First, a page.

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PostPosted: Tue 15 Jan, 2019 10:45 pm 
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Emily Maitliss wearing that weird coat again on Newsnight. A perfectly good overcoat covered in weird random patches, why is there a big 5 on her arm?

I bet it cost a fortune.


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PostPosted: Tue 15 Jan, 2019 11:01 pm 
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Hmmm...100 Labour MP's going to call for a second referendum tomorrow when the vote of no confidence fails according to Maitliss.

Think I better check where she's got that from.

Ah, The Express.


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PostPosted: Tue 15 Jan, 2019 11:09 pm 
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David Davis to Maitliss "To stop the remainers will require a fair amount of cleverness".

He he.


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PostPosted: Tue 15 Jan, 2019 11:31 pm 
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Goodnight, everyone
love,
cJA


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PostPosted: Tue 15 Jan, 2019 11:38 pm 
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And that's it, no more politics telly for the night.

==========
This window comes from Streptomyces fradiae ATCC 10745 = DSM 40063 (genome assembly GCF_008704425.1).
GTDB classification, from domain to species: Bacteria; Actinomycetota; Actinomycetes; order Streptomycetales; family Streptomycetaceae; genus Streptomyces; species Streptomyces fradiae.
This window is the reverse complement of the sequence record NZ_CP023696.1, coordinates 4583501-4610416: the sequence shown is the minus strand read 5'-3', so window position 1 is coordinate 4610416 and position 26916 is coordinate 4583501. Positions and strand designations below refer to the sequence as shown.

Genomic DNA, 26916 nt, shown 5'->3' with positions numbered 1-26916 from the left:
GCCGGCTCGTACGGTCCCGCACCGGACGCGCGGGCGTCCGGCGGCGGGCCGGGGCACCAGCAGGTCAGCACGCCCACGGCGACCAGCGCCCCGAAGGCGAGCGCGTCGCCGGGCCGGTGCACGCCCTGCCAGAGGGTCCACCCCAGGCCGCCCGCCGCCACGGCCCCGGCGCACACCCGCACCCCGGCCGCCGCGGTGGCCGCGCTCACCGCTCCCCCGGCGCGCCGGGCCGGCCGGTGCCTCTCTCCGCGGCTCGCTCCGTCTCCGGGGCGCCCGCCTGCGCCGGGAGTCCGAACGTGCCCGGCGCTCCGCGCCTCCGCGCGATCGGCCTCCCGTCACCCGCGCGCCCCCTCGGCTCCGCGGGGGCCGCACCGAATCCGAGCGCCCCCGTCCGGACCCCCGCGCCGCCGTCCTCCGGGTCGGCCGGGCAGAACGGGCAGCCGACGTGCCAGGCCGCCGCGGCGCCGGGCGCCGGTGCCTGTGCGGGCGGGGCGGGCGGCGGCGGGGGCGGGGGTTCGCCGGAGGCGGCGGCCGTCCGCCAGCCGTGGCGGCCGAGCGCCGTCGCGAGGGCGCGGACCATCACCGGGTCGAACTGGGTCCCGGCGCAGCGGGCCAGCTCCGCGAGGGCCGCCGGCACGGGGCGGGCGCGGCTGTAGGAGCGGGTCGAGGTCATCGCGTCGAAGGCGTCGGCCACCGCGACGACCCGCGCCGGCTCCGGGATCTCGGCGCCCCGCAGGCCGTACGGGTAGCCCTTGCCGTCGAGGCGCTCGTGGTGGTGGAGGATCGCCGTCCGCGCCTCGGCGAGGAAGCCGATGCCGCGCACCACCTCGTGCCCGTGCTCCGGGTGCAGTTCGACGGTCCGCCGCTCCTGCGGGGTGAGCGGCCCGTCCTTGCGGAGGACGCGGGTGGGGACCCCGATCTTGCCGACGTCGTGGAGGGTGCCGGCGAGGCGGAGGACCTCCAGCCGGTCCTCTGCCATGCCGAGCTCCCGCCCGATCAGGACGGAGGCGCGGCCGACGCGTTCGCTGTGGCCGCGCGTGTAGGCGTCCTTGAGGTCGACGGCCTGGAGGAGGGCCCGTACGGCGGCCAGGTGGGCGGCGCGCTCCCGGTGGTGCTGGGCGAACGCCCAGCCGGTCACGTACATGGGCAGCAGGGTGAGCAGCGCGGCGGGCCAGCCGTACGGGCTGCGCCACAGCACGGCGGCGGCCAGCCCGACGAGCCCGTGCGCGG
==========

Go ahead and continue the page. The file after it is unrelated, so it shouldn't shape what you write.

From what I've been able to gather the brexiters are smugly sitting back saying no deal will happen automatically by law.

But as far as I'm aware parliament can change the law whenever it likes given the opportunity. Indeed they can even go back in time as Iain Duncan Smith did in denying sanctioned benefit claimants the money the high court ordered to be payed by retrospectively changing the law.

So it seems to me they're on a bit of a shoogly peg.


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PostPosted: Wed 16 Jan, 2019 12:14 am 
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Shoogly peg.

I don't even know what that is but I like the idea of Iain Duncan Smith being on one.

However, if Tories can't join up with Labour and vice versa, to form a positive majority for either soft Brext, a referendum or GE, in the absence of a vote in favour of May's deal, no deal is what we will get. That we leave the EU on 29th of March is defined by article 50 and enshrined in the withdrawal bill passed in the summer. We have already decided to leave the EU and put most of the legislation in place to make it happen. It will take a lot of unified activity from moderate Tory rebels that we haven't seen before or a sudden fit of real leadership from May that has been missing to date, to stop what has already been set in motion.

The ERG need do nothing to get their way, the soft Brexit/remainers need to do a lot, in a very short space of time.

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PostPosted: Wed 16 Jan, 2019 12:34 am 
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A shoogly peg is a wobbly leg. A precarious point of balance.

And you're right Willow if nothing is done.

Where I disagree with you is the soft brexit/remainers have ample time and opportunity to amend or change the law.

Curiously I'm taking my confidence from Tories like Nicky Morgan and Dominic Grieve.

Both have pointed out there are multiple routes, paths, snickets where no deal can be thwarted.

They seem pretty relaxed about it, and in Grieve's case I think he understands the arcane procedure of parliament better than just about anybody.